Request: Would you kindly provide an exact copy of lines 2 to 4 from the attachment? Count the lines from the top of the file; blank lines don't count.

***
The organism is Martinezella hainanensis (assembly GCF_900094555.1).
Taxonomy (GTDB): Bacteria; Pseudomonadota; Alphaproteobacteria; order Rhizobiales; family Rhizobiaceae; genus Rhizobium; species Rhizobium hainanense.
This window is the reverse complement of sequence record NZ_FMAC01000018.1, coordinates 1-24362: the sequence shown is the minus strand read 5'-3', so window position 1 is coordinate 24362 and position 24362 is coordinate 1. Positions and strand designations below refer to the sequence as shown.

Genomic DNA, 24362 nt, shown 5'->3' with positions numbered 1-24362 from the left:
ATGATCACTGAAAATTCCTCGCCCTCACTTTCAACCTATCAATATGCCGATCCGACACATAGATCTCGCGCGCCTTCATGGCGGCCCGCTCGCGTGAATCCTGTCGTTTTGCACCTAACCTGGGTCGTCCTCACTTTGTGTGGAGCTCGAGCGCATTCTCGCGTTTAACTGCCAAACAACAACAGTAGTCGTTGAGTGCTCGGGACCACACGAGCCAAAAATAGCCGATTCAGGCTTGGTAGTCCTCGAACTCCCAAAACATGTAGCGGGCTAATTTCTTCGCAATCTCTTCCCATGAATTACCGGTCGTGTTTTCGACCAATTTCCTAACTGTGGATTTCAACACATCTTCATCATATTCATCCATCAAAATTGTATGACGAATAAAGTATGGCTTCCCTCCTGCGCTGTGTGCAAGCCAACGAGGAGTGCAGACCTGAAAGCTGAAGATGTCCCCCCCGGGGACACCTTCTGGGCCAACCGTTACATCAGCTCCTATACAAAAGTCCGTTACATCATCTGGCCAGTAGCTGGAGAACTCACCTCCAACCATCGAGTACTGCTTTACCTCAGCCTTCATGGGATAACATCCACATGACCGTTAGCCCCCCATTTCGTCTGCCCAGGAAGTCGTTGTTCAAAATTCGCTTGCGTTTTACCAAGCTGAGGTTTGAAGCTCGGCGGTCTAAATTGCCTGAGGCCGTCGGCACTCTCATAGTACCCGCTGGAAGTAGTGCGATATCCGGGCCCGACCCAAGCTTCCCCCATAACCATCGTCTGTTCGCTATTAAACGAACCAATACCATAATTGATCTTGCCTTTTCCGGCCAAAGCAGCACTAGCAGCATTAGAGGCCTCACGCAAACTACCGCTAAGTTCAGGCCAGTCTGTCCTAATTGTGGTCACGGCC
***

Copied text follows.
Taxonomy (GTDB): Bacteria; Pseudomonadota; Alphaproteobacteria; order Rhizobiales; family Rhizobiaceae; genus Rhizobium; species Rhizobium hainanense.
This window is the reverse complement of sequence record NZ_FMAC01000018.1, coordinates 1-24362: the sequence shown is the minus strand read 5'-3', so window position 1 is coordinate 24362 and position 24362 is coordinate 1. Positions and strand designations below refer to the sequence as shown.

Genomic DNA, 24362 nt, shown 5'->3' with positions numbered 1-24362 from the left: